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WTO Dispute Settlement and the Missing Developing Country Cases: Engaging the Private Sector

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  • Chad P. Bown
  • Bernard M. Hoekman

Abstract

The poorest WTO member countries almost universally fail to engage as either complainants or interested third parties in formal dispute settlement activity related to their market access interests. This paper focuses on costs of the WTO's extended litigation process as an explanation for the potential but 'missing' developing country engagement. We provide a positive examination of the current system, and we catalogue and analyze a set of proposals encouraging the private sector to provide DSU-specific legal assistance to poor countries. We investigate the role of legal service centres, non-governmental organizations, development organizations, international trade litigators, economists, consumer organizations, and law schools to provide poor countries with the services needed at critical stages of the WTO's extended litigation process. In the absence of systemic rules reform, the public-private partnership model imposes a substantial cooperation burden on such groups as they organize export interests, estimate the size of improved market access payoffs, prioritize across potential cases, engage domestic governments, prepare legal briefs, assist in evidentiary discovery, and pursue the public relations effort required to induce foreign political compliance. Copyright 2005, Oxford University Press.

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Bibliographic Info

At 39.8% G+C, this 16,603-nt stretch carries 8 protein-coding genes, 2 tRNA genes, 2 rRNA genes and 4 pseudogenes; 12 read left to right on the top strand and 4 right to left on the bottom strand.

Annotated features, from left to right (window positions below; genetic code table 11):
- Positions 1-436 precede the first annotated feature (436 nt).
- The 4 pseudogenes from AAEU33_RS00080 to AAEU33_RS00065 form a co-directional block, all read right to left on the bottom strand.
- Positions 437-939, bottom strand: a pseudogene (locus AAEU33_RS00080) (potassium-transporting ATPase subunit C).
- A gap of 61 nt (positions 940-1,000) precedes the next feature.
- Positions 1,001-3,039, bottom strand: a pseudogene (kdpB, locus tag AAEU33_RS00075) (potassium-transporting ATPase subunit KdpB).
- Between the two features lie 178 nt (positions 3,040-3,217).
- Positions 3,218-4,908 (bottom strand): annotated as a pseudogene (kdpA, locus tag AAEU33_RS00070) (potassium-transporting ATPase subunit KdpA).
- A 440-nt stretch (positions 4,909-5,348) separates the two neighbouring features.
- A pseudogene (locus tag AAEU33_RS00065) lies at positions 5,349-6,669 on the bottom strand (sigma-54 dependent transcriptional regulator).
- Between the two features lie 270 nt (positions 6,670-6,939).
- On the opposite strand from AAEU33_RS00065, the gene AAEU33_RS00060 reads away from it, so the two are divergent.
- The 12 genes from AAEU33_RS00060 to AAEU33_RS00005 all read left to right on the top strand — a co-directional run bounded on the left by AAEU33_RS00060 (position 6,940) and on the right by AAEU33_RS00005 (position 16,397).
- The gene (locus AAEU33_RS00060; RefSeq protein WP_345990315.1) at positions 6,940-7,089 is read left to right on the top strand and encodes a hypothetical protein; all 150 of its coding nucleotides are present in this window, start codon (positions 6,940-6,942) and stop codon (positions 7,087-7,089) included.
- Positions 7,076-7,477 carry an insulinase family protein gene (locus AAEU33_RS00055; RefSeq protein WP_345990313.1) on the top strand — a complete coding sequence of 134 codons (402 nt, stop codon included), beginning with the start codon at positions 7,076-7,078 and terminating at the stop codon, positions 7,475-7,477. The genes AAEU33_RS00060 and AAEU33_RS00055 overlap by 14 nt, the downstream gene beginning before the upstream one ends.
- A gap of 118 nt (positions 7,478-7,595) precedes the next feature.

Article provided by Oxford University Press in its journal Journal of International Economic Law.

Volume (Year): 8 (2005)
Issue (Month): 4 (December)
Pages: 861-890

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Handle: RePEc:oup:jieclw:v:8:y:2005:i:4:p:861-890

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Cited by:
  1. Bown, Chad P. & Hoekman, Bernard, 2007. "Developing Countries and Enforcement of Trade Agreements: Why Dispute Settlement Is Not Enough," CEPR Discussion Papers 6459, C.E.P.R. Discussion Papers.
  2. Jonathan B. Slapin and Julia Gray, University of Pittsburgh, 2009. "Why Some Regional Trade Agreements Work: Private Rents, Exit Options, and Legalization," The Institute for International Integration Studies Discussion Paper Series iiisdp289, IIIS.
  3. Goetz, Christian & Heckelei, Thomas & Rudloff, Bettina, 2008. "What makes countries initiate WTO disputes on food-related issues?," Discussion Papers 56974, University of Bonn, Institute for Food and Resource Economics.
  4. Hoekman, Bernard & Sekkat, Khalid, 2010. "Arab Economic Integration: Missing links," CEPR Discussion Papers 7807, C.E.P.R. Discussion Papers.
  5. Kara M. Reynolds & Chad P. Bown, 2014. "Trade Flows and Trade Disputes," Working Papers 2014-05, American University, Department of Economics.
  6. Renwick, Alan & Islam, Md. Mofakkarul & Thomson, Steven, 2012. "Power in Global Agriculture: Economics, Politics, and Natural Resources," International Journal of Agricultural Management, Institute of Agricultural Management & International Farm Management Association, vol. 2(1), October.

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